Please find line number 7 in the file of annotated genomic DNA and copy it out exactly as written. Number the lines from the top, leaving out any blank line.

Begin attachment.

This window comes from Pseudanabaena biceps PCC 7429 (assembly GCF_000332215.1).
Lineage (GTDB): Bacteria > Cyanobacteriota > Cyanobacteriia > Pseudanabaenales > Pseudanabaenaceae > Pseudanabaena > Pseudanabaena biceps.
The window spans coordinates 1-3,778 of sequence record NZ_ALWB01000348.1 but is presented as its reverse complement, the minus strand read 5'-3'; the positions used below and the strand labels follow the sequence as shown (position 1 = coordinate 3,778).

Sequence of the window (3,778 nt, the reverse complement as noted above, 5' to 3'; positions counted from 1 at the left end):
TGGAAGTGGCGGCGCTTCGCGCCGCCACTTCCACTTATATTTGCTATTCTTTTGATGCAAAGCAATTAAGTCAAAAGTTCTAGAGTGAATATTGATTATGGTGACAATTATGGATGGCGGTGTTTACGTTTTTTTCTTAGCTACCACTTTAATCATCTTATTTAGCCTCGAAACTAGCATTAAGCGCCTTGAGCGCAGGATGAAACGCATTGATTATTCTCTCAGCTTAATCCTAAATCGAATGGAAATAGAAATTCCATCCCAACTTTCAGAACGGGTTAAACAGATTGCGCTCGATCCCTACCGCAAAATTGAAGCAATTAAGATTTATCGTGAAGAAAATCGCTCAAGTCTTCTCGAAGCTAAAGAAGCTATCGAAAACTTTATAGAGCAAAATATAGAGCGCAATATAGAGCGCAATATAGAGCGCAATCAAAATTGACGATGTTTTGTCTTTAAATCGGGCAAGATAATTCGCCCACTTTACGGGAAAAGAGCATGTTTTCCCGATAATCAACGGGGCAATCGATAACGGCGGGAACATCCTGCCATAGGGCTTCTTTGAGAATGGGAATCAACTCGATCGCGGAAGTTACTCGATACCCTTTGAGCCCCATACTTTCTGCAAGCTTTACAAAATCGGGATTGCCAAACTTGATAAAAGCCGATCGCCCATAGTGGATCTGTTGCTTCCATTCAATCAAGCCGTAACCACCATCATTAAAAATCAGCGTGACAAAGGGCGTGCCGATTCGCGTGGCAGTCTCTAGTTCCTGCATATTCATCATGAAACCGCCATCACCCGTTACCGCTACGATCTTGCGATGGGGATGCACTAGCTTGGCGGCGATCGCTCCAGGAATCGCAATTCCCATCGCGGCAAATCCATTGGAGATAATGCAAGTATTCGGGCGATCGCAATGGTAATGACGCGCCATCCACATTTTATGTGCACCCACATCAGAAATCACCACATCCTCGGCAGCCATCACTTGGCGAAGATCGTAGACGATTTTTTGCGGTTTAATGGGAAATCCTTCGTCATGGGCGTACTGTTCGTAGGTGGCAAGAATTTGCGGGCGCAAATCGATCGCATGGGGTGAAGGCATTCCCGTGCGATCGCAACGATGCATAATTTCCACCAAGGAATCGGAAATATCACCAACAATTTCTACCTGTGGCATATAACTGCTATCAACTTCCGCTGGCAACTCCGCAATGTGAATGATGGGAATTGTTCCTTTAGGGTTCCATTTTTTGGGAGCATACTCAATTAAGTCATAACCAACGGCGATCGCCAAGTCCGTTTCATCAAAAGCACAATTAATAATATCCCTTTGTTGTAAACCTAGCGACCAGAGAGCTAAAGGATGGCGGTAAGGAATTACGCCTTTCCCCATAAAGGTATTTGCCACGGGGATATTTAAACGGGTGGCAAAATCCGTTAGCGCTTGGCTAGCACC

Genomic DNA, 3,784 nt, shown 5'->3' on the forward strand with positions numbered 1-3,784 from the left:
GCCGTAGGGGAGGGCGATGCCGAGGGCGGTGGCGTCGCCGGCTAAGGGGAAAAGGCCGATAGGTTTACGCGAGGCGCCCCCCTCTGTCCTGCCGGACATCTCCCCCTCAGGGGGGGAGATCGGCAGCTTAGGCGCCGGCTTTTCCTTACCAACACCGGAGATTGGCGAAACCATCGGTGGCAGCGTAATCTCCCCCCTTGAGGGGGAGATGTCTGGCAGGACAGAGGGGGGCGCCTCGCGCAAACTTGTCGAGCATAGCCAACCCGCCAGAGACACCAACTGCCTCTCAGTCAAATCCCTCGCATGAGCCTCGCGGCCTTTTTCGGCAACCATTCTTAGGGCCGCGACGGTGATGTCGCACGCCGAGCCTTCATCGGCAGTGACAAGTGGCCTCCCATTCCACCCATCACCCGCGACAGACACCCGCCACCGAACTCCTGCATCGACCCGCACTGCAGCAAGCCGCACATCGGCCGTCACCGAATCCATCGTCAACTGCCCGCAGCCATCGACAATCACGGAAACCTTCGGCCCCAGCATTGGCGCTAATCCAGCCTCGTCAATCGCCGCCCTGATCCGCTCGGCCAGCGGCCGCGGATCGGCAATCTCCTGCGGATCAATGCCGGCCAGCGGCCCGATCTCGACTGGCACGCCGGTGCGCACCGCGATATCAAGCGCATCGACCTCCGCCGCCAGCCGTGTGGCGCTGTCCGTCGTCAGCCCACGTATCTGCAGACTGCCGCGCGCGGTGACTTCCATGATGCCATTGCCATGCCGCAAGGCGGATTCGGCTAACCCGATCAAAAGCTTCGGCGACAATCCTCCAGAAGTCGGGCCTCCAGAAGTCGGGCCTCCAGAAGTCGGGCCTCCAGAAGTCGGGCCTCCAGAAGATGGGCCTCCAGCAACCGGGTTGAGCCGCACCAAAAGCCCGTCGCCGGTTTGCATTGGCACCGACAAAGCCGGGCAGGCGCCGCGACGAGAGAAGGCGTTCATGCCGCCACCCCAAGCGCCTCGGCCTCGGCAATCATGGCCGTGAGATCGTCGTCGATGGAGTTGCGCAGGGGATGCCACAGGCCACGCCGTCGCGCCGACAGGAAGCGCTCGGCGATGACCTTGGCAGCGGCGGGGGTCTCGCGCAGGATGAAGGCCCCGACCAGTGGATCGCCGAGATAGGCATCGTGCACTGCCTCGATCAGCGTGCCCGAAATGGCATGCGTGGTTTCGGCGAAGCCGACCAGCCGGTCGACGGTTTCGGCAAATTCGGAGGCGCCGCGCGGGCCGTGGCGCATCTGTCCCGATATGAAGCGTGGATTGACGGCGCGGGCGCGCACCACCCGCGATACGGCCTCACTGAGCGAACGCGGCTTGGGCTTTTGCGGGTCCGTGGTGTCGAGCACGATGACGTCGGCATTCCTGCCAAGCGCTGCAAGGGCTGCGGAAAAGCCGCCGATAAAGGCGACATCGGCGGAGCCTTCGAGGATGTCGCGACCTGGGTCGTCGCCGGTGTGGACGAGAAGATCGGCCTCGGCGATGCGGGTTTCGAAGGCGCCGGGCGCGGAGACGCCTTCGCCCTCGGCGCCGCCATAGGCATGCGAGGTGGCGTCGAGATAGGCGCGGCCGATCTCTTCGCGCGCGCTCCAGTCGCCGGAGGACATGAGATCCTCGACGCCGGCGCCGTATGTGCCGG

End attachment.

GCCGTAGGGGAGGGCGATGCCGAGGGCGGTGGCGTCGCCGGCTAAGGGGAAAAGGCCGATAGGTTTACGCGAGGCGCCCCCCTCTGTCCTGCCGGACATCTCCCCCTCAGGGGGGGAGATCGGCAGCTTAGGCGCCGGCTTTTCCTTACCAACACCGGAGATTGGCGAAACCATCGGTGGCAGCGTAATCTCCCCCCTTGAGGGGGAGATGTCTGGCAGGACAGAGGGGGGCGCCTCGCGCAAACTTGTCGAGCATAGCCAACCCGCCAGAGACACCAACTGCCTCTCAGTCAAATCCCTCGCATGAGCCTCGCGGCCTTTTTCGGCAACCATTCTTAGGGCCGCGACGGTGATGTCGCACGCCGAGCCTTCATCGGCAGTGACAAGTGGCCTCCCATTCCACCCATCACCCGCGACAGACACCCGCCACCGAACTCCTGCATCGACCCGCACTGCAGCAAGCCGCACATCGGCCGTCACCGAATCCATCGTCAACTGCCCGCAGCCATCGACAATCACGGAAACCTTCGGCCCCAGCATTGGCGCTAATCCAGCCTCGTCAATCGCCGCCCTGATCCGCTCGGCCAGCGGCCGCGGATCGGCAATCTCCTGCGGATCAATGCCGGCCAGCGGCCCGATCTCGACTGGCACGCCGGTGCGCACCGCGATATCAAGCGCATCGACCTCCGCCGCCAGCCGTGTGGCGCTGTCCGTCGTCAGCCCACGTATCTGCAGACTGCCGCGCGCGGTGACTTCCATGATGCCATTGCCATGCCGCAAGGCGGATTCGGCTAACCCGATCAAAAGCTTCGGCGACAATCCTCCAGAAGTCGGGCCTCCAGAAGTCGGGCCTCCAGAAGTCGGGCCTCCAGAAGTCGGGCCTCCAGAAGATGGGCCTCCAGCAACCGGGTTGAGCCGCACCAAAAGCCCGTCGCCGGTTTGCATTGGCACCGACAAAGCCGGGCAGGCGCCGCGACGAGAGAAGGCGTTCATGCCGCCACCCCAAGCGCCTCGGCCTCGGCAATCATGGCCGTGAGATCGTCGTCGATGGAGTTGCGCAGGGGATGCCACAGGCCACGCCGTCGCGCCGACAGGAAGCGCTCGGCGATGACCTTGGCAGCGGCGGGGGTCTCGCGCAGGATGAAGGCCCCGACCAGTGGATCGCCGAGATAGGCATCGTGCACTGCCTCGATCAGCGTGCCCGAAATGGCATGCGTGGTTTCGGCGAAGCCGACCAGCCGGTCGACGGTTTCGGCAAATTCGGAGGCGCCGCGCGGGCCGTGGCGCATCTGTCCCGATATGAAGCGTGGATTGACGGCGCGGGCGCGCACCACCCGCGATACGGCCTCACTGAGCGAACGCGGCTTGGGCTTTTGCGGGTCCGTGGTGTCGAGCACGATGACGTCGGCATTCCTGCCAAGCGCTGCAAGGGCTGCGGAAAAGCCGCCGATAAAGGCGACATCGGCGGAGCCTTCGAGGATGTCGCGACCTGGGTCGTCGCCGGTGTGGACGAGAAGATCGGCCTCGGCGATGCGGGTTTCGAAGGCGCCGGGCGCGGAGACGCCTTCGCCCTCGGCGCCGCCATAGGCATGCGAGGTGGCGTCGAGATAGGCGCGGCCGATCTCTTCGCGCGCGCTCCAGTCGCCGGAGGACATGAGATCCTCGACGCCGGCGCCGTATGTGCCGG